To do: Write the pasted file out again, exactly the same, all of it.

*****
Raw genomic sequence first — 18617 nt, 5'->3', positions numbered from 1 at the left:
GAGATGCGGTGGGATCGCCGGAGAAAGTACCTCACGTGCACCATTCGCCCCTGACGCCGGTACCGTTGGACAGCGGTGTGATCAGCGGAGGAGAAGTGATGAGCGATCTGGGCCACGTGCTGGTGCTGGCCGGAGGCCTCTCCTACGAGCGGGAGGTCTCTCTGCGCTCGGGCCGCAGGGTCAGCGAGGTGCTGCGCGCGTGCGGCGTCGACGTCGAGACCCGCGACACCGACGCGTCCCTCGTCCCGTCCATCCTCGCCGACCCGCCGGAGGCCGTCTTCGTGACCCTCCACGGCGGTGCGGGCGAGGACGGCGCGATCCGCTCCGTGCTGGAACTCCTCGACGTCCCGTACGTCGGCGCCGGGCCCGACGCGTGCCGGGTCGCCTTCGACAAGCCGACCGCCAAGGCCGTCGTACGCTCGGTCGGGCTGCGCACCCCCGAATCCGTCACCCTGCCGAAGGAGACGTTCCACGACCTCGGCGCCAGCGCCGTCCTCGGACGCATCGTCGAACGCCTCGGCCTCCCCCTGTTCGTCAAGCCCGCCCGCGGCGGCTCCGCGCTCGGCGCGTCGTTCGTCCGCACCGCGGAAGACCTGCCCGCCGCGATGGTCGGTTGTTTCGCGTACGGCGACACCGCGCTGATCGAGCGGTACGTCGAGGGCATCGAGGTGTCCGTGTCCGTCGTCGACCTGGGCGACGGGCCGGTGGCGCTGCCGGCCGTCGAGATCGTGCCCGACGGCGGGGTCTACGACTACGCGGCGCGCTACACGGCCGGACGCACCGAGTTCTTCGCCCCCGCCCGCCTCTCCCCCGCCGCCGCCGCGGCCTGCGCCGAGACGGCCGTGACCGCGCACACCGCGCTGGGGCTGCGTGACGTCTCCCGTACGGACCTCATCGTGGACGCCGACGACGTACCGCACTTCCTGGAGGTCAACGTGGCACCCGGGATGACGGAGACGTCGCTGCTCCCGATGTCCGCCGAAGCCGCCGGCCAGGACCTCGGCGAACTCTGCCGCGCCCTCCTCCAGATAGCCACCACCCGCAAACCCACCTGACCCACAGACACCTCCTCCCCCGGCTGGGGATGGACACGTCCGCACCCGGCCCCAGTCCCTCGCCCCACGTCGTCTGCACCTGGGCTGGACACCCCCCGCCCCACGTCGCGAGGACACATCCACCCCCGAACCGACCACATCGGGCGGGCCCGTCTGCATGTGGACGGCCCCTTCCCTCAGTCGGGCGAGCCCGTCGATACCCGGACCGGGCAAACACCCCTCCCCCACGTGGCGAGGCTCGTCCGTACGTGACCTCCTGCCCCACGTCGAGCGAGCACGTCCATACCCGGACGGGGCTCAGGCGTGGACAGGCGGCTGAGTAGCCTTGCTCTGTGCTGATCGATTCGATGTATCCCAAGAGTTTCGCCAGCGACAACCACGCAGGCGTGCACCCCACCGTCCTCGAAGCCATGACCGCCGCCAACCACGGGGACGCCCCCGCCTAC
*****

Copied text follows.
Raw genomic sequence first — 18617 nt, 5'->3', positions numbered from 1 at the left:
GAGATGCGGTGGGATCGCCGGAGAAAGTACCTCACGTGCACCATTCGCCCCTGACGCCGGTACCGTTGGACAGCGGTGTGATCAGCGGAGGAGAAGTGATGAGCGATCTGGGCCACGTGCTGGTGCTGGCCGGAGGCCTCTCCTACGAGCGGGAGGTCTCTCTGCGCTCGGGCCGCAGGGTCAGCGAGGTGCTGCGCGCGTGCGGCGTCGACGTCGAGACCCGCGACACCGACGCGTCCCTCGTCCCGTCCATCCTCGCCGACCCGCCGGAGGCCGTCTTCGTGACCCTCCACGGCGGTGCGGGCGAGGACGGCGCGATCCGCTCCGTGCTGGAACTCCTCGACGTCCCGTACGTCGGCGCCGGGCCCGACGCGTGCCGGGTCGCCTTCGACAAGCCGACCGCCAAGGCCGTCGTACGCTCGGTCGGGCTGCGCACCCCCGAATCCGTCACCCTGCCGAAGGAGACGTTCCACGACCTCGGCGCCAGCGCCGTCCTCGGACGCATCGTCGAACGCCTCGGCCTCCCCCTGTTCGTCAAGCCCGCCCGCGGCGGCTCCGCGCTCGGCGCGTCGTTCGTCCGCACCGCGGAAGACCTGCCCGCCGCGATGGTCGGTTGTTTCGCGTACGGCGACACCGCGCTGATCGAGCGGTACGTCGAGGGCATCGAGGTGTCCGTGTCCGTCGTCGACCTGGGCGACGGGCCGGTGGCGCTGCCGGCCGTCGAGATCGTGCCCGACGGCGGGGTCTACGACTACGCGGCGCGCTACACGGCCGGACGCACCGAGTTCTTCGCCCCCGCCCGCCTCTCCCCCGCCGCCGCCGCGGCCTGCGCCGAGACGGCCGTGACCGCGCACACCGCGCTGGGGCTGCGTGACGTCTCCCGTACGGACCTCATCGTGGACGCCGACGACGTACCGCACTTCCTGGAGGTCAACGTGGCACCCGGGATGACGGAGACGTCGCTGCTCCCGATGTCCGCCGAAGCCGCCGGCCAGGACCTCGGCGAACTCTGCCGCGCCCTCCTCCAGATAGCCACCACCCGCAAACCCACCTGACCCACAGACACCTCCTCCCCCGGCTGGGGATGGACACGTCCGCACCCGGCCCCAGTCCCTCGCCCCACGTCGTCTGCACCTGGGCTGGACACCCCCCGCCCCACGTCGCGAGGACACATCCACCCCCGAACCGACCACATCGGGCGGGCCCGTCTGCATGTGGACGGCCCCTTCCCTCAGTCGGGCGAGCCCGTCGATACCCGGACCGGGCAAACACCCCTCCCCCACGTGGCGAGGCTCGTCCGTACGTGACCTCCTGCCCCACGTCGAGCGAGCACGTCCATACCCGGACGGGGCTCAGGCGTGGACAGGCGGCTGAGTAGCCTTGCTCTGTGCTGATCGATTCGATGTATCCCAAGAGTTTCGCCAGCGACAACCACGCAGGCGTGCACCCCACCGTCCTCGAAGCCATGACCGCCGCCAACCACGGGGACGCCCCCGCCTAC